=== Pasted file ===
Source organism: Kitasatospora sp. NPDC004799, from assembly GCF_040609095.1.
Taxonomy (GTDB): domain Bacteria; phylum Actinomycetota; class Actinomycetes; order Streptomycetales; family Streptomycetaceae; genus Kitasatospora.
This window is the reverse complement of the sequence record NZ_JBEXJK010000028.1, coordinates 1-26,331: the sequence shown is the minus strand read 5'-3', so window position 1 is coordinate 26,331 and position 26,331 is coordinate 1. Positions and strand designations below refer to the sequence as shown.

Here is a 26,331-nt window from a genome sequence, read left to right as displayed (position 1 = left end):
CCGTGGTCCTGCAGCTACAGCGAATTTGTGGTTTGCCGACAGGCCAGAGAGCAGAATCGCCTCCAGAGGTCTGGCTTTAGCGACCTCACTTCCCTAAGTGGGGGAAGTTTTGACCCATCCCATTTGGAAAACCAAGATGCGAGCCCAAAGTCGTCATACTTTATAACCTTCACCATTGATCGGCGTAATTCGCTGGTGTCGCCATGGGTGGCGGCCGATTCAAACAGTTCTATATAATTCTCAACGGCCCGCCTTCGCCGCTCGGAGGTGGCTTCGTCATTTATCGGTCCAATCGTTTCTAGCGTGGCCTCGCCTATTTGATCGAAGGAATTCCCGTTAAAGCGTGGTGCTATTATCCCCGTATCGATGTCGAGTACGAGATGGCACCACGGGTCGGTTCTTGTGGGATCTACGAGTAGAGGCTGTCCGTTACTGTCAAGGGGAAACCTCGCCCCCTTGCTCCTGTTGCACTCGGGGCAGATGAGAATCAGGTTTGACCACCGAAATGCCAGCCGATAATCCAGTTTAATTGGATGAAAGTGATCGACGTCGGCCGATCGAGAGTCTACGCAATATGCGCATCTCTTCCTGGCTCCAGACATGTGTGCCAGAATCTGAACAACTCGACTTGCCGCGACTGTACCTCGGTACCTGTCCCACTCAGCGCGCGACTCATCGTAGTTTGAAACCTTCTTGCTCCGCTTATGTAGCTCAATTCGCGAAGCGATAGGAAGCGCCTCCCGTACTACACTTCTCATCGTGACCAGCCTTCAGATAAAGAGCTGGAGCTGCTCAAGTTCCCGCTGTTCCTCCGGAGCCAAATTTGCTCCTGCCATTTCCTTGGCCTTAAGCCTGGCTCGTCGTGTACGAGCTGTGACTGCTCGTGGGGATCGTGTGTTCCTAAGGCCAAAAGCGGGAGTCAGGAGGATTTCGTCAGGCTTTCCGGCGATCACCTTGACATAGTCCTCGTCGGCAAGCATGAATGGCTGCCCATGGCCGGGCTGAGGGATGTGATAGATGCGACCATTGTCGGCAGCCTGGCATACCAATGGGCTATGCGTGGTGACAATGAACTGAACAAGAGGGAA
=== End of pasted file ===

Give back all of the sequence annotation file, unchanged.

Source organism: Kitasatospora sp. NPDC004799, from assembly GCF_040609095.1.
Taxonomy (GTDB): domain Bacteria; phylum Actinomycetota; class Actinomycetes; order Streptomycetales; family Streptomycetaceae; genus Kitasatospora.
This window is the reverse complement of the sequence record NZ_JBEXJK010000028.1, coordinates 1-26,331: the sequence shown is the minus strand read 5'-3', so window position 1 is coordinate 26,331 and position 26,331 is coordinate 1. Positions and strand designations below refer to the sequence as shown.

Here is a 26,331-nt window from a genome sequence, read left to right as displayed (position 1 = left end):
CCGTGGTCCTGCAGCTACAGCGAATTTGTGGTTTGCCGACAGGCCAGAGAGCAGAATCGCCTCCAGAGGTCTGGCTTTAGCGACCTCACTTCCCTAAGTGGGGGAAGTTTTGACCCATCCCATTTGGAAAACCAAGATGCGAGCCCAAAGTCGTCATACTTTATAACCTTCACCATTGATCGGCGTAATTCGCTGGTGTCGCCATGGGTGGCGGCCGATTCAAACAGTTCTATATAATTCTCAACGGCCCGCCTTCGCCGCTCGGAGGTGGCTTCGTCATTTATCGGTCCAATCGTTTCTAGCGTGGCCTCGCCTATTTGATCGAAGGAATTCCCGTTAAAGCGTGGTGCTATTATCCCCGTATCGATGTCGAGTACGAGATGGCACCACGGGTCGGTTCTTGTGGGATCTACGAGTAGAGGCTGTCCGTTACTGTCAAGGGGAAACCTCGCCCCCTTGCTCCTGTTGCACTCGGGGCAGATGAGAATCAGGTTTGACCACCGAAATGCCAGCCGATAATCCAGTTTAATTGGATGAAAGTGATCGACGTCGGCCGATCGAGAGTCTACGCAATATGCGCATCTCTTCCTGGCTCCAGACATGTGTGCCAGAATCTGAACAACTCGACTTGCCGCGACTGTACCTCGGTACCTGTCCCACTCAGCGCGCGACTCATCGTAGTTTGAAACCTTCTTGCTCCGCTTATGTAGCTCAATTCGCGAAGCGATAGGAAGCGCCTCCCGTACTACACTTCTCATCGTGACCAGCCTTCAGATAAAGAGCTGGAGCTGCTCAAGTTCCCGCTGTTCCTCCGGAGCCAAATTTGCTCCTGCCATTTCCTTGGCCTTAAGCCTGGCTCGTCGTGTACGAGCTGTGACTGCTCGTGGGGATCGTGTGTTCCTAAGGCCAAAAGCGGGAGTCAGGAGGATTTCGTCAGGCTTTCCGGCGATCACCTTGACATAGTCCTCGTCGGCAAGCATGAATGGCTGCCCATGGCCGGGCTGAGGGATGTGATAGATGCGACCATTGTCGGCAGCCTGGCATACCAATGGGCTATGCGTGGTGACAATGAACTGAACAAGAGGGAA